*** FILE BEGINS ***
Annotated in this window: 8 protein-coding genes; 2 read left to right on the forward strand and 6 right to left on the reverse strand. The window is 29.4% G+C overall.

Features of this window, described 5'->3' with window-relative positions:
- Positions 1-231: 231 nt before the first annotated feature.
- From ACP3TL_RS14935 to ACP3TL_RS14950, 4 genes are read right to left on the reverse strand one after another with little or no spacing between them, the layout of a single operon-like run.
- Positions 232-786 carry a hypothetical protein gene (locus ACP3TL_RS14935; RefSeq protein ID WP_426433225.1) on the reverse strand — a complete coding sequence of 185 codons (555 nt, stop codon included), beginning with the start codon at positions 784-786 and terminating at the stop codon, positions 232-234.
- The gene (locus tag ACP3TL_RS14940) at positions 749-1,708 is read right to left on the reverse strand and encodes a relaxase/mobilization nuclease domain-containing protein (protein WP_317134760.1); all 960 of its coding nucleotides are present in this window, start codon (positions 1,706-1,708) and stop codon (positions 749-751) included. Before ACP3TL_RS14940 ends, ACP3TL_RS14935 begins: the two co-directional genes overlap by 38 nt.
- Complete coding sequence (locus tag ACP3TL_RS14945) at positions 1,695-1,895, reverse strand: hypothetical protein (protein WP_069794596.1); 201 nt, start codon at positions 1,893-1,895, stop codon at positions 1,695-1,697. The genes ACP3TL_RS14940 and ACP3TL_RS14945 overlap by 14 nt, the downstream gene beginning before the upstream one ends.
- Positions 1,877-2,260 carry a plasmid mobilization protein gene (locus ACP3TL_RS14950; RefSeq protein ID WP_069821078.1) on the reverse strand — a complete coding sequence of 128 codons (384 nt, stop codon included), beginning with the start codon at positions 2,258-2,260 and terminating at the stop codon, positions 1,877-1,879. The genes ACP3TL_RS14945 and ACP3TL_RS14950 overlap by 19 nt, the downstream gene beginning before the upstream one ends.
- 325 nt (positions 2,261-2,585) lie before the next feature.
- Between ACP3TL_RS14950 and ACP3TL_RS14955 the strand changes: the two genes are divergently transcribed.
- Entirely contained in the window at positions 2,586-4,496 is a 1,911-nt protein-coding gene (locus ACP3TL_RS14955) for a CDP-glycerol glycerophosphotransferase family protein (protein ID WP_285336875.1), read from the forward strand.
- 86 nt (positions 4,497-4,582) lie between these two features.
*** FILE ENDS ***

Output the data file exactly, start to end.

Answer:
Annotated in this window: 8 protein-coding genes; 2 read left to right on the forward strand and 6 right to left on the reverse strand. The window is 29.4% G+C overall.

Features of this window, described 5'->3' with window-relative positions:
- Positions 1-231: 231 nt before the first annotated feature.
- From ACP3TL_RS14935 to ACP3TL_RS14950, 4 genes are read right to left on the reverse strand one after another with little or no spacing between them, the layout of a single operon-like run.
- Positions 232-786 carry a hypothetical protein gene (locus ACP3TL_RS14935; RefSeq protein ID WP_426433225.1) on the reverse strand — a complete coding sequence of 185 codons (555 nt, stop codon included), beginning with the start codon at positions 784-786 and terminating at the stop codon, positions 232-234.
- The gene (locus tag ACP3TL_RS14940) at positions 749-1,708 is read right to left on the reverse strand and encodes a relaxase/mobilization nuclease domain-containing protein (protein WP_317134760.1); all 960 of its coding nucleotides are present in this window, start codon (positions 1,706-1,708) and stop codon (positions 749-751) included. Before ACP3TL_RS14940 ends, ACP3TL_RS14935 begins: the two co-directional genes overlap by 38 nt.
- Complete coding sequence (locus tag ACP3TL_RS14945) at positions 1,695-1,895, reverse strand: hypothetical protein (protein WP_069794596.1); 201 nt, start codon at positions 1,893-1,895, stop codon at positions 1,695-1,697. The genes ACP3TL_RS14940 and ACP3TL_RS14945 overlap by 14 nt, the downstream gene beginning before the upstream one ends.
- Positions 1,877-2,260 carry a plasmid mobilization protein gene (locus ACP3TL_RS14950; RefSeq protein ID WP_069821078.1) on the reverse strand — a complete coding sequence of 128 codons (384 nt, stop codon included), beginning with the start codon at positions 2,258-2,260 and terminating at the stop codon, positions 1,877-1,879. The genes ACP3TL_RS14945 and ACP3TL_RS14950 overlap by 19 nt, the downstream gene beginning before the upstream one ends.
- 325 nt (positions 2,261-2,585) lie before the next feature.
- Between ACP3TL_RS14950 and ACP3TL_RS14955 the strand changes: the two genes are divergently transcribed.
- Entirely contained in the window at positions 2,586-4,496 is a 1,911-nt protein-coding gene (locus ACP3TL_RS14955) for a CDP-glycerol glycerophosphotransferase family protein (protein ID WP_285336875.1), read from the forward strand.
- 86 nt (positions 4,497-4,582) lie between these two features.